“If a policy is a day old or 15 years old, that means nothing. It’s the last time the rule has changed,” he said.

The anti-harassment policy was revised in 2021 to include gender identify and the need for compliance officers, Perez said. She added that reports of harassment also are to appear on the district website but are nowhere to be found.

Those numbers are combined with the bullying report, Borton said.

This year while in sixth grade, her daughter has reported to five administrators about being bullied. Not one time has there been an investigation and she as a parent has never been informed, Perez said.

Her daughter has never met with a compliance officer about any issue, she added.

“When my administrators hear a kid is being bullied, we immediately address it,” Borton said.

He declined to comment on Perez’s specific allegations.

“It’s been handled,” Borton said.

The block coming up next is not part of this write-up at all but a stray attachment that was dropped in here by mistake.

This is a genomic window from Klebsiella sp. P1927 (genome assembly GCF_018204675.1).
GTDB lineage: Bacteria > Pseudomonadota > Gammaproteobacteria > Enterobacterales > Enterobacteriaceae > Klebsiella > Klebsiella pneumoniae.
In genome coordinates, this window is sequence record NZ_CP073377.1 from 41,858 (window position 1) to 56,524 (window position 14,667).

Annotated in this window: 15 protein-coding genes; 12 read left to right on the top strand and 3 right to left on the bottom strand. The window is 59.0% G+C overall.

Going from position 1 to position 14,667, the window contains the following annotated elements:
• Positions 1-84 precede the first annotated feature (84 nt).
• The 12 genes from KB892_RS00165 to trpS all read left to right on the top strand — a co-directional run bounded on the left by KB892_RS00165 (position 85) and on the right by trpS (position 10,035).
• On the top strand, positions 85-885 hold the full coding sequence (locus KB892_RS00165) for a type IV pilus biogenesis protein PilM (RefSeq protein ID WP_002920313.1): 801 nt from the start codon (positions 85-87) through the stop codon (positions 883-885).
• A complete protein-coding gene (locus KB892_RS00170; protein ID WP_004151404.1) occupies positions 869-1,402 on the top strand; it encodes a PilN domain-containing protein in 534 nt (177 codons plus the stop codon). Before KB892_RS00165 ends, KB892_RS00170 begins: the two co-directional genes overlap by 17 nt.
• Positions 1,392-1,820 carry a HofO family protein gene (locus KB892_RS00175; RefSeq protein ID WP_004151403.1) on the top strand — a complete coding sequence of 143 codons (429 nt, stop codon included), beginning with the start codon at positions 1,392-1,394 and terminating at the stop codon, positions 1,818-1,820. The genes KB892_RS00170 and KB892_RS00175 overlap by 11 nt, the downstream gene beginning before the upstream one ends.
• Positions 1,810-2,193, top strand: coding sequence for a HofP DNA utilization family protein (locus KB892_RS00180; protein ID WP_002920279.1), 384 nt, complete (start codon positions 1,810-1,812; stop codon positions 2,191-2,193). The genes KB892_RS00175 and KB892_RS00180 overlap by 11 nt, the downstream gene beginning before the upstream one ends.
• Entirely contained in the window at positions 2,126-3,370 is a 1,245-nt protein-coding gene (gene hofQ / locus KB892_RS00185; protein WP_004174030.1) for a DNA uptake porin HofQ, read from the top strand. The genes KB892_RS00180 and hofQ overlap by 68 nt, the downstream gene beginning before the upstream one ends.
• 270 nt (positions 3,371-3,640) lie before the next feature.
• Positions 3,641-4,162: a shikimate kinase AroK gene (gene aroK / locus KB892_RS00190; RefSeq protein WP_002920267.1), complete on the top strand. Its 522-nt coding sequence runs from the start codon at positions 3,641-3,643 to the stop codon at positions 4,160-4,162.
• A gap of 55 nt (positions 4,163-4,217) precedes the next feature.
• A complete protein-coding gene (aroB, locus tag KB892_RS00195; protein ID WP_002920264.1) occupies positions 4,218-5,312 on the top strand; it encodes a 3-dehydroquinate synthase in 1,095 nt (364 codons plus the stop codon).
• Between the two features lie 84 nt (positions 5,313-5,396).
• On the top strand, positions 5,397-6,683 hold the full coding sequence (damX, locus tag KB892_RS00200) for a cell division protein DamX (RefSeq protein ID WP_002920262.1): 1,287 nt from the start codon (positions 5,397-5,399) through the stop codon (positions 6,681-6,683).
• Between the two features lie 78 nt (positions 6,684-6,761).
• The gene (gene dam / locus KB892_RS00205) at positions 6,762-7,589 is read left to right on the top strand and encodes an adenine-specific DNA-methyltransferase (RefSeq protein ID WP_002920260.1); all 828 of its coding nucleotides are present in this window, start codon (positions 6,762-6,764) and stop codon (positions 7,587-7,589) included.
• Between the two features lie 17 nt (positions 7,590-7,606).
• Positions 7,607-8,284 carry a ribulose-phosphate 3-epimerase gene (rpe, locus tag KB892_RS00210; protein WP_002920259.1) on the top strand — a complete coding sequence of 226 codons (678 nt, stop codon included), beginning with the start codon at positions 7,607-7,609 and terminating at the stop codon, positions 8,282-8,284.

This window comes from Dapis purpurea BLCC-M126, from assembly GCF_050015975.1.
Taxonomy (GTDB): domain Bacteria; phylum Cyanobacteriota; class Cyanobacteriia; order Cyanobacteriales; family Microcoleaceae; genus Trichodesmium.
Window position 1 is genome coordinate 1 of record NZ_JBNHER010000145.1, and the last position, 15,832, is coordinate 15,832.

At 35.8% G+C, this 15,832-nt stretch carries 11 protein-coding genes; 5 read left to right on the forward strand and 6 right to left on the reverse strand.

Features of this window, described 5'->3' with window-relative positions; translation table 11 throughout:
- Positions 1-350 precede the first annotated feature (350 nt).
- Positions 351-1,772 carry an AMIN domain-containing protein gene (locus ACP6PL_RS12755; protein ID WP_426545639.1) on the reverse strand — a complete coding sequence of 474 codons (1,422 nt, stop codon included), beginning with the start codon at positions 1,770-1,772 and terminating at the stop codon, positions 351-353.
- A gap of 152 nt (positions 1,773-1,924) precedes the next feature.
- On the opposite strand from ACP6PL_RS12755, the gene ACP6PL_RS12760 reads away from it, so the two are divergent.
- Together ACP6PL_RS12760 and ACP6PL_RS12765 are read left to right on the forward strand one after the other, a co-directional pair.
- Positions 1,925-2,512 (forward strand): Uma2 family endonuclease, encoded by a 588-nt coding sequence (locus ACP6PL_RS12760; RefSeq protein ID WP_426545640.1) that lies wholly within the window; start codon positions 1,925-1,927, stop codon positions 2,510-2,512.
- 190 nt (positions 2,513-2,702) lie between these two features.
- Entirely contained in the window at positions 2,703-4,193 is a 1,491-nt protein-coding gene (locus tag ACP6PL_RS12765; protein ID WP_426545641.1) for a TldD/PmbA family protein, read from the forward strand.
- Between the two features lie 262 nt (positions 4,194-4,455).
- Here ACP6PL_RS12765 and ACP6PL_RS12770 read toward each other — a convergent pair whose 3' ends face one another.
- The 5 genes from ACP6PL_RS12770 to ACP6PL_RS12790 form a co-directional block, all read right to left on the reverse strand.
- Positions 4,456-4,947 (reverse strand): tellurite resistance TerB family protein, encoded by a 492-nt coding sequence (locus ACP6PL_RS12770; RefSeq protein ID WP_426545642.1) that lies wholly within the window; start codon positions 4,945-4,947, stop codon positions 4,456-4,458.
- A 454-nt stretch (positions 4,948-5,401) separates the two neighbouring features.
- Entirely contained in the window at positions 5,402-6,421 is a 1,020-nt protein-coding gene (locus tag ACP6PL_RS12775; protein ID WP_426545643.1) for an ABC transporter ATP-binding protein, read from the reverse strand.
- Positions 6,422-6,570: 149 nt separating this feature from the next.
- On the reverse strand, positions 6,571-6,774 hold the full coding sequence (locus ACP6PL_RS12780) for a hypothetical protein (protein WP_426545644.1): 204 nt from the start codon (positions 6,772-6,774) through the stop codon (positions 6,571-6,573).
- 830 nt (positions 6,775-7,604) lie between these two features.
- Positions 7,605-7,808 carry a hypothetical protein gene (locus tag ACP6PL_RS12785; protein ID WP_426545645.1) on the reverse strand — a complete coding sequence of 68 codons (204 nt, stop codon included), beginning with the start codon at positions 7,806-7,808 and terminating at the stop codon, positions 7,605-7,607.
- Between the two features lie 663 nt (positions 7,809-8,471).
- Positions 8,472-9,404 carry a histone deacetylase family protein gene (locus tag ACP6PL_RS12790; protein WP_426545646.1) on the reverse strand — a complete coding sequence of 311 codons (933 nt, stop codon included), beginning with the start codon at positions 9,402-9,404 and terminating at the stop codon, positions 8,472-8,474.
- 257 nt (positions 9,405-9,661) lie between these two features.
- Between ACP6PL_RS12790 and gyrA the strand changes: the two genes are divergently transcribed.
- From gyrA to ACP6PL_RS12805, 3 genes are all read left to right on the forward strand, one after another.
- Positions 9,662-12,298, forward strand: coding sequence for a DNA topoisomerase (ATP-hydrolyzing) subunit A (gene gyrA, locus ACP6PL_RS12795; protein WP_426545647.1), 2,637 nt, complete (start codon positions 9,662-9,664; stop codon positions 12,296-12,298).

“I want to have a school district I’m proud of and right now I’m not,” Perez said, and added she pays taxes that helps fund the district.

She said her next step is to consult an attorney and the media.

“This is my child’s mental health and well-being. What do you want her to do? Do you want her to go hang herself before something gets done?”

Perez also questioned the district’s relationship with the Children’s Resource Center, which has worked with her son and daughter.

Her daughter was referred to CRC when she was in kindergarten due to a past traumatic event, but Perez said she was never notified when the relationship with the therapist ended.

She said the district went eight months without a therapist on staff.

When one “therapist” was hired, she hadn’t passed state licensing tests and parents were not notified, Perez said. That person is now fully licensed as a licensed professional clinical counselor and is working with her son on his IEP.

A CRC licensed counselor was brought in but was not a qualified mental health specialist, Perez said.

“My daughter wasn’t seeing the mental health professionals I thought she was,” she said.

Borton said that was a CRC issue and he would not comment on the accusation.